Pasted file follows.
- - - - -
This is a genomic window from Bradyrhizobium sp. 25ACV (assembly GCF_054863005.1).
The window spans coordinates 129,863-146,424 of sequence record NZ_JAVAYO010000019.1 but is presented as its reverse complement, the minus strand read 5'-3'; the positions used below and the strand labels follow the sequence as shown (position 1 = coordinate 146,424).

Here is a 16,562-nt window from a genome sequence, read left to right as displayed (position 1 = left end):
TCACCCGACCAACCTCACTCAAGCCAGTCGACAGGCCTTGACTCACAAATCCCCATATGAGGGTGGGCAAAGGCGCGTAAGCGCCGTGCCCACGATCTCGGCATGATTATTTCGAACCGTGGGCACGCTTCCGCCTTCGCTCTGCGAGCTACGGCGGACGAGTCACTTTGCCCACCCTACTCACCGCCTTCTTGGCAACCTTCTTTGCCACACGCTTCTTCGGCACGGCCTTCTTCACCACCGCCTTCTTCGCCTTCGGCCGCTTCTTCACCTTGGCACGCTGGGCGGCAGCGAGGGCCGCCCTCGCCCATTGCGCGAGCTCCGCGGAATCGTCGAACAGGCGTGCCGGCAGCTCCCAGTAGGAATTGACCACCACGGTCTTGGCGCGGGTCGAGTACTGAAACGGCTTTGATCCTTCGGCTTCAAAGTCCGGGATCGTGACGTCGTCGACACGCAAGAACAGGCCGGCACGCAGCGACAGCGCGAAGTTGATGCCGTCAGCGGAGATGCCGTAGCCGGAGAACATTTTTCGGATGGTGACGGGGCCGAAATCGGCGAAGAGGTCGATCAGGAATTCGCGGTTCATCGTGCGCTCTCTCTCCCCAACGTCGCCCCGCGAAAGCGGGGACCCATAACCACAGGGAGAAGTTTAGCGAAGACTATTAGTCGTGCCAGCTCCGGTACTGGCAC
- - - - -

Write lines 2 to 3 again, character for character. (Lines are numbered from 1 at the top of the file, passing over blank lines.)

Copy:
The window spans coordinates 129,863-146,424 of sequence record NZ_JAVAYO010000019.1 but is presented as its reverse complement, the minus strand read 5'-3'; the positions used below and the strand labels follow the sequence as shown (position 1 = coordinate 146,424).

Here is a 16,562-nt window from a genome sequence, read left to right as displayed (position 1 = left end):